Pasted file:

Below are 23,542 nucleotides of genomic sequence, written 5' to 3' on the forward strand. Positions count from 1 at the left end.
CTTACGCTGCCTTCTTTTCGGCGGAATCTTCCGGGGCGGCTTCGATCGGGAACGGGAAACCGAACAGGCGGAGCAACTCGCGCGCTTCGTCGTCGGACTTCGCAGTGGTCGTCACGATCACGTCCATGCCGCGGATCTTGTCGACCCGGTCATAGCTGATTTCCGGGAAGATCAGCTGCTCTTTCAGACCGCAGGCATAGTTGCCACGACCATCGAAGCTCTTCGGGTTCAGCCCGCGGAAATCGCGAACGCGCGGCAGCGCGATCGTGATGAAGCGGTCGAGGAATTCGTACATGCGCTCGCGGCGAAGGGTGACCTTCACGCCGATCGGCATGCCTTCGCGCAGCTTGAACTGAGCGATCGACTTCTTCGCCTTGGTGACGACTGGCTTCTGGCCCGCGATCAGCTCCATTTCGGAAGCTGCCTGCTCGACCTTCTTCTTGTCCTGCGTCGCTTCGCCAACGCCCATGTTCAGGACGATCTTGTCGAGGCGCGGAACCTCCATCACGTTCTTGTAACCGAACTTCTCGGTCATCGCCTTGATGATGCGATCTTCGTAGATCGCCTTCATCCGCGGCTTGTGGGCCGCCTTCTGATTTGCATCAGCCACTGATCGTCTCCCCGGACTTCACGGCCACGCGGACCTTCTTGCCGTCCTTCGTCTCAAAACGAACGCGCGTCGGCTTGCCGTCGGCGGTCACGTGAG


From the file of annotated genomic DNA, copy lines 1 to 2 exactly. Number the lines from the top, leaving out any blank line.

Below are 23,542 nucleotides of genomic sequence, written 5' to 3' on the forward strand. Positions count from 1 at the left end.
CTTACGCTGCCTTCTTTTCGGCGGAATCTTCCGGGGCGGCTTCGATCGGGAACGGGAAACCGAACAGGCGGAGCAACTCGCGCGCTTCGTCGTCGGACTTCGCAGTGGTCGTCACGATCACGTCCATGCCGCGGATCTTGTCGACCCGGTCATAGCTGATTTCCGGGAAGATCAGCTGCTCTTTCAGACCGCAGGCATAGTTGCCACGACCATCGAAGCTCTTCGGGTTCAGCCCGCGGAAATCGCGAACGCGCGGCAGCGCGATCGTGATGAAGCGGTCGAGGAATTCGTACATGCGCTCGCGGCGAAGGGTGACCTTCACGCCGATCGGCATGCCTTCGCGCAGCTTGAACTGAGCGATCGACTTCTTCGCCTTGGTGACGACTGGCTTCTGGCCCGCGATCAGCTCCATTTCGGAAGCTGCCTGCTCGACCTTCTTCTTGTCCTGCGTCGCTTCGCCAACGCCCATGTTCAGGACGATCTTGTCGAGGCGCGGAACCTCCATCACGTTCTTGTAACCGAACTTCTCGGTCATCGCCTTGATGATGCGATCTTCGTAGATCGCCTTCATCCGCGGCTTGTGGGCCGCCTTCTGATTTGCATCAGCCACTGATCGTCTCCCCGGACTTCACGGCCACGCGGACCTTCTTGCCGTCCTTCGTCTCAAAACGAACGCGCGTCGGCTTGCCGTCGGCGGTCACGTGAG